Jockeys riding at Gulfstream Park as well as Calder and the Tropical Park meeting will receive an increase in losing mount fees beginning today, January 15.

The new scale provides for losing mount fees to range from $75 on the bottom to $105 at the top of the purse scale. Previously, the losing mount fee started at $55 or $65, depending on the track.

“I would like to thank Sam Gordon (president of the Florida HBPA), the board of the FHBPA and Bill Murphy (Gulfstream president and general manager) for working with the jockeys and Herbie Rivera, the Guild’s regional manager, to reach this agreement,” said Terry Meyocks, national manager of the Jockeys’ Guild.

“After a meeting involving the FHBPA and John Velazquez (chairman of the Jockeys’ Guild) and a number of other leading riders in South Florida, the two sides were able to reach an equitable agreement. The jockeys look forward to working with the FHBPA and the industry in South Florida on other initiatives that would be beneficial to the horsemen and the industry in general.”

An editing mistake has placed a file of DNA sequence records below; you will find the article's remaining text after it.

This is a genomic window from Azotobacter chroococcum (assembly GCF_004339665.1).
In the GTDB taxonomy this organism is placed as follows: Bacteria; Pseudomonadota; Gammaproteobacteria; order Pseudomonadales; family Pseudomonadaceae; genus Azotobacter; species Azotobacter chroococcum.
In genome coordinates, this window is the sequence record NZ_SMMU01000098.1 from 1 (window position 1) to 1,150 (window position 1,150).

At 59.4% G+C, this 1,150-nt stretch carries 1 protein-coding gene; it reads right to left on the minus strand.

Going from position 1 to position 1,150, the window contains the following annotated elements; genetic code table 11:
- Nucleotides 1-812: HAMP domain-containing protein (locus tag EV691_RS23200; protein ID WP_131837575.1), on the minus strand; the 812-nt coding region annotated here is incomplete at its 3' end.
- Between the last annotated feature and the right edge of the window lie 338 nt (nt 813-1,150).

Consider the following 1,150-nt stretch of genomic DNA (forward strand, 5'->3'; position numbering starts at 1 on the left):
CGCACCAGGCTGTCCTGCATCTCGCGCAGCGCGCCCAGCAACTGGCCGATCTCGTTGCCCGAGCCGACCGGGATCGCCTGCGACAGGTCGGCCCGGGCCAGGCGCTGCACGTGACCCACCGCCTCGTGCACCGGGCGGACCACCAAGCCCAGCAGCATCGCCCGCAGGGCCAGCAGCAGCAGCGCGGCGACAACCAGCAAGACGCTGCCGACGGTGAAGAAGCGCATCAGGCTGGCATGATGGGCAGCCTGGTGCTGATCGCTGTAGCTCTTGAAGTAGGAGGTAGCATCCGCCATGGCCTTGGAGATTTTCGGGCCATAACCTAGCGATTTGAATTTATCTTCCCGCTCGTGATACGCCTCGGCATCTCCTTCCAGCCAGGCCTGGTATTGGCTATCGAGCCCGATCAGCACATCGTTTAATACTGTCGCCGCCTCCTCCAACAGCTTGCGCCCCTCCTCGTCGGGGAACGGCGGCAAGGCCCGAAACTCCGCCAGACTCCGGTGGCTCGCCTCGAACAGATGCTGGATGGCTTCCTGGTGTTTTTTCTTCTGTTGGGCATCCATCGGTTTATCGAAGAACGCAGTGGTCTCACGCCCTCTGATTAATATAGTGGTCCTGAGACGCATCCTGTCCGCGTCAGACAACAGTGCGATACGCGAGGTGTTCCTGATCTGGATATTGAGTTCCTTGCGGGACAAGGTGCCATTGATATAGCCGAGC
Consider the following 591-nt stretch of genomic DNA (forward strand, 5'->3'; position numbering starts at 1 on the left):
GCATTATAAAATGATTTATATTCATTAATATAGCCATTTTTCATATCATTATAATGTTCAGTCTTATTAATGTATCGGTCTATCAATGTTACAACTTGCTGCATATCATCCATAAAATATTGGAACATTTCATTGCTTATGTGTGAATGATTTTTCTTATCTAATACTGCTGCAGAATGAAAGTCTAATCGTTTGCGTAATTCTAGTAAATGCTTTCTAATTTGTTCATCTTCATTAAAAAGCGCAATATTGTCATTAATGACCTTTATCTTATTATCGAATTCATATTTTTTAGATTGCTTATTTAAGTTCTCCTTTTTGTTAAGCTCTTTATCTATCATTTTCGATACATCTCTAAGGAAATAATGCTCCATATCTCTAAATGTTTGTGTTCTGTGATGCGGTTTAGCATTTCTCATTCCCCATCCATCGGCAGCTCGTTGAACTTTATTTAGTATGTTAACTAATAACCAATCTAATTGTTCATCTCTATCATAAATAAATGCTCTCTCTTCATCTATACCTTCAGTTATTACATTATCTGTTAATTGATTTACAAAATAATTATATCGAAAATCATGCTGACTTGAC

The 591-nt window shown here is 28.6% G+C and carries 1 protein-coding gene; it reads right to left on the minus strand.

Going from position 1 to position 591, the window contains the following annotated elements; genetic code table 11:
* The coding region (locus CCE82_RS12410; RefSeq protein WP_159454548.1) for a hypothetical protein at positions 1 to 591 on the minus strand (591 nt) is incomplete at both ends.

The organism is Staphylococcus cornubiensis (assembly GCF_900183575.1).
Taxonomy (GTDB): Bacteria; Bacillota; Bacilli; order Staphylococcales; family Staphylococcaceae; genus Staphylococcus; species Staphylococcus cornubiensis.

“We appreciate the contributions of the jockeys to the sport and are happy to help the South Florida riders,” said Sam Gordon, president of the FHBPA. “The entire board voted unanimously to accept this agreement and will revisit the scale next year. We want to work together with the jockeys to do more for racing in South Florida down the road.”

“The increases are fair for all the riders and spread evenly across the board,” said Tim Ritvo, FHBPA board member. “The same pay scale will be in effect at all the race meets in South Florida. To the credit of the Gulfstream jockeys, they could have gotten more at Gulfstream but unselfishly gave that up in order to help the riders year-round at Calder.”

This new scale follows increases in mount fees through legislation at California tracks and negotiated increases at Finger Lakes, the New York Racing Association tracks, Monmouth, Meadowlands, Atlantic City, Hawthorne, Arlington, Fairmount Park, Indiana Downs, Hoosier Park, Tampa Bay Downs and Turf Paradise. Jockeys at Philadelphia Park and Penn National have also received raises in their losing mount fees.